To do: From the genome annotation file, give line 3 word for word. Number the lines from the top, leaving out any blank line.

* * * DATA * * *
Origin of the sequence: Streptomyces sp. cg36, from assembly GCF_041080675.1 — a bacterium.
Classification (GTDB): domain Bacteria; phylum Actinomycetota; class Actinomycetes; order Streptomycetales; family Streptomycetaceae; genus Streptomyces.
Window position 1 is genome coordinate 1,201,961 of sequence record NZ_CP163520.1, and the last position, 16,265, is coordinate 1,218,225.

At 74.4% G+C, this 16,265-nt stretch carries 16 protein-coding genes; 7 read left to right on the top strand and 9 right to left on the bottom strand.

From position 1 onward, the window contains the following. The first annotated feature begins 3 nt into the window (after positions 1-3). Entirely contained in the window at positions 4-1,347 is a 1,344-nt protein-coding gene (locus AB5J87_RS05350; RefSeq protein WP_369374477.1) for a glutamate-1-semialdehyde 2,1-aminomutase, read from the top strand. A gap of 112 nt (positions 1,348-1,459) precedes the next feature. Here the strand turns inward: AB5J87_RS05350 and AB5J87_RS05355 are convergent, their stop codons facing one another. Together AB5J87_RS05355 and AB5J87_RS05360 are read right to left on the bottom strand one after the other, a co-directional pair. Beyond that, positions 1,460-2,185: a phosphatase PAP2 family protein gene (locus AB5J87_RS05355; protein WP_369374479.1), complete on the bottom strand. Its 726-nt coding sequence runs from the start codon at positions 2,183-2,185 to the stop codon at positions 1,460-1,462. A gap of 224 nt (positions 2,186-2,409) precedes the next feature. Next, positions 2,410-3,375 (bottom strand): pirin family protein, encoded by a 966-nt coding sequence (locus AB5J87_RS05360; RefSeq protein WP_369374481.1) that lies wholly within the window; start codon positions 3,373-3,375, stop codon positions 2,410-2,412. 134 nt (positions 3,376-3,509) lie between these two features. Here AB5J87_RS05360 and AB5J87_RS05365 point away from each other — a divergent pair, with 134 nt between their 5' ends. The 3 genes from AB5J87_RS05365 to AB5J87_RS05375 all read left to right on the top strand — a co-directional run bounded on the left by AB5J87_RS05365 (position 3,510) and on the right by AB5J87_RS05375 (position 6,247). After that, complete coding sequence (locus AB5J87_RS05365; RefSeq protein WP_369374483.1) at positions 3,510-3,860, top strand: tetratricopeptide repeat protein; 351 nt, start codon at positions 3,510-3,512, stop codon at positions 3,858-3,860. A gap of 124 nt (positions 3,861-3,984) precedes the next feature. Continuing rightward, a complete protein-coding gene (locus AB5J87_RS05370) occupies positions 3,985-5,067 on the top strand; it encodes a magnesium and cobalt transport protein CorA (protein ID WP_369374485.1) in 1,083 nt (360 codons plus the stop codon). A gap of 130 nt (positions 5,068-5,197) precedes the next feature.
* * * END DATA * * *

Window position 1 is genome coordinate 1,201,961 of sequence record NZ_CP163520.1, and the last position, 16,265, is coordinate 1,218,225.